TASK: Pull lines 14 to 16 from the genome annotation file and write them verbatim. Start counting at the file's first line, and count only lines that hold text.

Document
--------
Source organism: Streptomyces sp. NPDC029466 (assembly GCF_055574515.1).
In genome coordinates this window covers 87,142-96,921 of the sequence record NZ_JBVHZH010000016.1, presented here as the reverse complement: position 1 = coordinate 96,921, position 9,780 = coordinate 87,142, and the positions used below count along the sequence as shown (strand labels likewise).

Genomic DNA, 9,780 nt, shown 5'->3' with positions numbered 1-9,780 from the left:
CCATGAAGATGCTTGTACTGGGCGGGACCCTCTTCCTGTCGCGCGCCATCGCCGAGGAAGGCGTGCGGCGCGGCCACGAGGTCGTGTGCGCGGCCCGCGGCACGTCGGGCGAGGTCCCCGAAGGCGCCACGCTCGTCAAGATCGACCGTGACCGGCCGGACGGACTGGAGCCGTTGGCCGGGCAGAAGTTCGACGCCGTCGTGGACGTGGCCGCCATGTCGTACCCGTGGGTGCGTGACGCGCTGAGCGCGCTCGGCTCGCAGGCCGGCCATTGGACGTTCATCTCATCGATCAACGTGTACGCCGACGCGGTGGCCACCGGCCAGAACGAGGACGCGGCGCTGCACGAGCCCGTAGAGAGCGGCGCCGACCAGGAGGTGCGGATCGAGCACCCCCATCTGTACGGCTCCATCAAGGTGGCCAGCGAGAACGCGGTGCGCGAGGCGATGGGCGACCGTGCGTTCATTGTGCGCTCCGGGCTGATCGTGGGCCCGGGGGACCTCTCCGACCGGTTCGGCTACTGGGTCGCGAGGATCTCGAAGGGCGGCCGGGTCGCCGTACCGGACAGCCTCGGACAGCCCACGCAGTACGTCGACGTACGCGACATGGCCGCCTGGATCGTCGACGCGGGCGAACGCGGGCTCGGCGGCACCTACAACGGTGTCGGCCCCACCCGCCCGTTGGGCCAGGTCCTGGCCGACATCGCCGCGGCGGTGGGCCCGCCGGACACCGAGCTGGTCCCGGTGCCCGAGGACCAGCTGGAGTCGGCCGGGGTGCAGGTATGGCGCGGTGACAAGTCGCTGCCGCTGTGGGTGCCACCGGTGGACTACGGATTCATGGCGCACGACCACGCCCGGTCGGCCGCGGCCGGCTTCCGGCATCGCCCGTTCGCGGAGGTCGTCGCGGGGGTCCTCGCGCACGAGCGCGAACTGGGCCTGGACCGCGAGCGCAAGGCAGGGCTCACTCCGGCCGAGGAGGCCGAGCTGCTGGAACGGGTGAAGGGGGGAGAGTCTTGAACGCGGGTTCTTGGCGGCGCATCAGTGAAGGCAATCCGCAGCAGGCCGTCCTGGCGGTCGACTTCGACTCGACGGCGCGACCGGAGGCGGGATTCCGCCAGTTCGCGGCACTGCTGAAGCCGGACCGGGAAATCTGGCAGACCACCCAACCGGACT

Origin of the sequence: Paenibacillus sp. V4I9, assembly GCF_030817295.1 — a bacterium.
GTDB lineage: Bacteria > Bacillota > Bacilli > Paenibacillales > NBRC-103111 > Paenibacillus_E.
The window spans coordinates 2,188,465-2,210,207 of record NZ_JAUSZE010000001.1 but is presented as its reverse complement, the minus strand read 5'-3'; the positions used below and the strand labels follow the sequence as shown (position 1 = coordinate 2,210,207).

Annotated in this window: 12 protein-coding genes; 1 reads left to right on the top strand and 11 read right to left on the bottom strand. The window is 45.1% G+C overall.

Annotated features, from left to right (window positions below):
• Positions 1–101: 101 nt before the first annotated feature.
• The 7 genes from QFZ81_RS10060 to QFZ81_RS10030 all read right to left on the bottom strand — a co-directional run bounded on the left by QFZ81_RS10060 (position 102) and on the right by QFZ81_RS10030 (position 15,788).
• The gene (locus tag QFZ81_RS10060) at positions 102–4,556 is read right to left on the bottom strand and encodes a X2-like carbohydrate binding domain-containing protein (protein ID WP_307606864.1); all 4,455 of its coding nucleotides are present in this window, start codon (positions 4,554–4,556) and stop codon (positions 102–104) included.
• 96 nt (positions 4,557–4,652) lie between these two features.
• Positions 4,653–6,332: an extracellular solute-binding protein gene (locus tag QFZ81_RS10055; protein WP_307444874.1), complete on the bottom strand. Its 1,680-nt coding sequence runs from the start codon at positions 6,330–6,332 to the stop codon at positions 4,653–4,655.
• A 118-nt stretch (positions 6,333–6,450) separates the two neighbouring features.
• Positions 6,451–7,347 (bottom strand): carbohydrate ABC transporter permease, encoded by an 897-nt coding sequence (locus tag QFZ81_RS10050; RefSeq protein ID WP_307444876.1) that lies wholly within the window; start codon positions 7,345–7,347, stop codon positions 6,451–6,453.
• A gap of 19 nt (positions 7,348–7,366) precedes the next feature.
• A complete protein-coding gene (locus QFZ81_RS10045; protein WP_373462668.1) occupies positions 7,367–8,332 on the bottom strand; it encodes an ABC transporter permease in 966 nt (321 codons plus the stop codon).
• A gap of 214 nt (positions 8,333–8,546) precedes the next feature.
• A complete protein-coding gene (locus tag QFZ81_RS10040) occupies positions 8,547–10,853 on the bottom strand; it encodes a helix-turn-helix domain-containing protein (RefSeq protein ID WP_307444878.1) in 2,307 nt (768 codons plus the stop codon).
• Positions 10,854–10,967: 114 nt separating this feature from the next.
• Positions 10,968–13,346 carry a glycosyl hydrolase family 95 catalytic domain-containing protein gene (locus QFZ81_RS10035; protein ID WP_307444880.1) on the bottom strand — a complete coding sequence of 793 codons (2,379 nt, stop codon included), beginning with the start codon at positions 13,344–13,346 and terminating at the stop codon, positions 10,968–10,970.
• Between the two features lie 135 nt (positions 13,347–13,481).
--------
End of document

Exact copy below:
• Positions 4,653–6,332: an extracellular solute-binding protein gene (locus tag QFZ81_RS10055; protein WP_307444874.1), complete on the bottom strand. Its 1,680-nt coding sequence runs from the start codon at positions 6,330–6,332 to the stop codon at positions 4,653–4,655.
• A 118-nt stretch (positions 6,333–6,450) separates the two neighbouring features.
• Positions 6,451–7,347 (bottom strand): carbohydrate ABC transporter permease, encoded by an 897-nt coding sequence (locus tag QFZ81_RS10050; RefSeq protein ID WP_307444876.1) that lies wholly within the window; start codon positions 7,345–7,347, stop codon positions 6,451–6,453.